SANTA MONICA, Calif., July 28, 2017 /PRNewswire/ -- The Russian took five days to climb Huascarán in Peru, which stands 6,768 meters above sea level, often doing much of his ascending during the night in cooler temperatures when the ice congeals.
Climbing the technically difficult and dangerous south summit, known for ice and snow avalanches, he made it to the top safely.
He then took off 50m from the absolute peak, landing at an altitude of 4,800m and having dropped some 2,000m into the valley, freefalling in his wing suit for one-and-a-half minutes.
He officially conjured up the idea of the Seven Summit project in 2015 but is only now just making it public.
Rozov, though, began it, of sorts, in 2009 with a jump from Elbrus in Europe followed by one from Ulvetanna, in Antarctica, the following year.
In 2015, he leapt from Kilimanjaro in Tanzania, and last year took off from the 7,700m high Cho Oyu, Asia's biggest suitable Base-jumping peak.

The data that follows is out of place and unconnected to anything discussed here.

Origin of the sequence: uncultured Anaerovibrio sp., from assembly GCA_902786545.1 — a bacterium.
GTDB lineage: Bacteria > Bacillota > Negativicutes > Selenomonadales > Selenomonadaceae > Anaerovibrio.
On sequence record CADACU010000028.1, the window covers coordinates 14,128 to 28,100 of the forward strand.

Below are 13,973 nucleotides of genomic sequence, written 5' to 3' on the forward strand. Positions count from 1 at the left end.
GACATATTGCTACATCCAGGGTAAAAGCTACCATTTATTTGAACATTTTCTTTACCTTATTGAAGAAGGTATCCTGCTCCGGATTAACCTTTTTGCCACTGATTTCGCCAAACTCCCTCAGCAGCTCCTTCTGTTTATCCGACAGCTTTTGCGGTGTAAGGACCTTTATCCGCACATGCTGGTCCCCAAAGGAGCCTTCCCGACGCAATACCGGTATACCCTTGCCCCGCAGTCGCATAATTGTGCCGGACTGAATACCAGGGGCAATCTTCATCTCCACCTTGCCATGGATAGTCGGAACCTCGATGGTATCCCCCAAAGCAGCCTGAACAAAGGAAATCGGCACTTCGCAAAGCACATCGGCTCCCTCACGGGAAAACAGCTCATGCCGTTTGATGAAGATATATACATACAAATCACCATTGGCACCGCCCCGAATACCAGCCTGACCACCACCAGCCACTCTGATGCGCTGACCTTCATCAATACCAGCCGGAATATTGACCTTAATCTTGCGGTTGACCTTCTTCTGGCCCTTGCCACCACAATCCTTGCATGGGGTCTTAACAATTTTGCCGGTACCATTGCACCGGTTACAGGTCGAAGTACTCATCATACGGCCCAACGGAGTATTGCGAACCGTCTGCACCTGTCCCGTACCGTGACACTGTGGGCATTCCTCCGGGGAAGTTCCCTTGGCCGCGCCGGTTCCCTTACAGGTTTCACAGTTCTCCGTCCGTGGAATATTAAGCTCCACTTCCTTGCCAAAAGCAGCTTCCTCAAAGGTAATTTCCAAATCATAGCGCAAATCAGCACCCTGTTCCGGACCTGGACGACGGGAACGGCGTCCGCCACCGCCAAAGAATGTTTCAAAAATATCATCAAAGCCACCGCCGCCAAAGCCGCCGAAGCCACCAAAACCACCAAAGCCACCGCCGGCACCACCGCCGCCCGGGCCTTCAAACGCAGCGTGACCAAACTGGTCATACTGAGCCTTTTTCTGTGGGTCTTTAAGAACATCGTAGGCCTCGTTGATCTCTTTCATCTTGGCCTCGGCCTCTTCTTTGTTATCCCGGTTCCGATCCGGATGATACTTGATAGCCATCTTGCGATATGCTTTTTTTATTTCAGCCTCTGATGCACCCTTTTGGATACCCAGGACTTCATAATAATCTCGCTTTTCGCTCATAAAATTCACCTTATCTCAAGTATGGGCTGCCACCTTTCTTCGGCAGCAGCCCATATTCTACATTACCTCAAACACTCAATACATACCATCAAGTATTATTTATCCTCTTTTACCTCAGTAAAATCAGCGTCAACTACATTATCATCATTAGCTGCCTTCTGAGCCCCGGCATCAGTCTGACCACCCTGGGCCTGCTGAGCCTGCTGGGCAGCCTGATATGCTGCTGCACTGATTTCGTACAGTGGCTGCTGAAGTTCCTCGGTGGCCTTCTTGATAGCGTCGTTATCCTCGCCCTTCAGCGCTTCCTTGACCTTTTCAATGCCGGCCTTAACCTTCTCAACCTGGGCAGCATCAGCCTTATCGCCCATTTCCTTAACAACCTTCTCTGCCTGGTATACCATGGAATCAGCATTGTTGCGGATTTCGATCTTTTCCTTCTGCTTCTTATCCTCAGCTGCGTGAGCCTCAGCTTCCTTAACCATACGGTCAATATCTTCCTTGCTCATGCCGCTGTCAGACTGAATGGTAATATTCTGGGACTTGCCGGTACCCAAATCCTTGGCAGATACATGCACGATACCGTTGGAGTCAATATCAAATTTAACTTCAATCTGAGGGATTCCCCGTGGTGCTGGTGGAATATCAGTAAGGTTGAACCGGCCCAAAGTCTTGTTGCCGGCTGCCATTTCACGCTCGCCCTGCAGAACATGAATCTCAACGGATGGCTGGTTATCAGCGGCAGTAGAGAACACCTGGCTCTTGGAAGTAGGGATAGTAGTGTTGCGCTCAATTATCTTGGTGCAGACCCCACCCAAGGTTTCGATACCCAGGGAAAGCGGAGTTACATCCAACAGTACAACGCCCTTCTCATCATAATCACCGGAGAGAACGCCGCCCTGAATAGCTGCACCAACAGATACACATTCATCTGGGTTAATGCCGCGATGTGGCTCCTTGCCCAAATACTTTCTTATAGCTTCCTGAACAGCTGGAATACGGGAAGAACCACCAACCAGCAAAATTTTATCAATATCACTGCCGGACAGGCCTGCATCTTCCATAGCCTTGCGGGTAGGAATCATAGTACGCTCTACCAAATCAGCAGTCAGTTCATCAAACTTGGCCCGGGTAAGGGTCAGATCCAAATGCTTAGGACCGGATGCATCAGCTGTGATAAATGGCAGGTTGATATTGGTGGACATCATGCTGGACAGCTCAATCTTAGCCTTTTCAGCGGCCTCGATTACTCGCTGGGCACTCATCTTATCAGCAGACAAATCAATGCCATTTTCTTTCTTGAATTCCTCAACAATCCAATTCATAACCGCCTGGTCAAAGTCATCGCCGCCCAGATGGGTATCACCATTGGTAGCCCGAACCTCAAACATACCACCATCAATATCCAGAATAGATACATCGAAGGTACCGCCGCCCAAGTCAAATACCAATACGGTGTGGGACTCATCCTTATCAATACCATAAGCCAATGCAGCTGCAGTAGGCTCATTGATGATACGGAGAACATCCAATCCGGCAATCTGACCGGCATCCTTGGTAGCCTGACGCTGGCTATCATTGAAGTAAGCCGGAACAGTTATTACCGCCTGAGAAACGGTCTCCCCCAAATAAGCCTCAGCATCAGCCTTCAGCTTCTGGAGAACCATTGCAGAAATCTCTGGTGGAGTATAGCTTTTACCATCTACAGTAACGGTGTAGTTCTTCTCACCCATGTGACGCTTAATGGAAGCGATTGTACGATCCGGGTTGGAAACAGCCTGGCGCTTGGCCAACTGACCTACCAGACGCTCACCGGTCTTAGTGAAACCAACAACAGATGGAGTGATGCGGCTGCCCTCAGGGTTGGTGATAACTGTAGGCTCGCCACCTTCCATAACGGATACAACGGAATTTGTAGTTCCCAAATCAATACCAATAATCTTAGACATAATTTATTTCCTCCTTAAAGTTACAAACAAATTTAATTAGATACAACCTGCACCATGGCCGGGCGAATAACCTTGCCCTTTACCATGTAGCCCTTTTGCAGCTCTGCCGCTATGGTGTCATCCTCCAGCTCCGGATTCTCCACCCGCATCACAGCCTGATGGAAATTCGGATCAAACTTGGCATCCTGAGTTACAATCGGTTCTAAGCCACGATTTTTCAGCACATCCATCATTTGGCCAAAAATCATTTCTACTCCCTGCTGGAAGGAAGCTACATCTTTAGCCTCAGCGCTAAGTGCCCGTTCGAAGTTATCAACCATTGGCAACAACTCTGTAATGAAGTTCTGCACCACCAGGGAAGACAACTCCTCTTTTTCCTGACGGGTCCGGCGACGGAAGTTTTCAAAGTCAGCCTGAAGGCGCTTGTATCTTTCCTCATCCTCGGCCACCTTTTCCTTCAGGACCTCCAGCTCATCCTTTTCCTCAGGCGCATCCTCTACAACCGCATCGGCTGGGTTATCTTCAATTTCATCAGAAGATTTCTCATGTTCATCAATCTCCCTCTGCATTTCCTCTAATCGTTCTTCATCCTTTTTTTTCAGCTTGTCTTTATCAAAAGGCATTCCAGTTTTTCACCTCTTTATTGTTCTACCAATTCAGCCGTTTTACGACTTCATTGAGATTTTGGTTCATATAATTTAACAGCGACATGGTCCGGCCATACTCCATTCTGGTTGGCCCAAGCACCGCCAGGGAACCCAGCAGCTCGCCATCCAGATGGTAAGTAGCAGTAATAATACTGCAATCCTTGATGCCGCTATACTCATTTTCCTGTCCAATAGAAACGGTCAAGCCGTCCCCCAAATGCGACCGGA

"The idea of the Seven Summits project popped into my head right after my 2015 jump off Mount Kiliminjaro," he explained. "So, I keep working on my idea to Base jump from the highest points of all the seven continents. Every jump is, above all, a challenge to me."
To complete the magnificent seven, Rozov still has Base jumps to tackle in Australia and North America.
Base jump heights:
2009 — Elbrus / 4,650m (Europe)
2010 — Ulvetanna / 2,650m (Antarctica)
2015 — Kilimanjaro / 5,460m (Africa)
2016 — Cho Oyu / 7,700m (Asia)
2017 — Huascarán / 6,725m (South America)
SOURCE Red Bull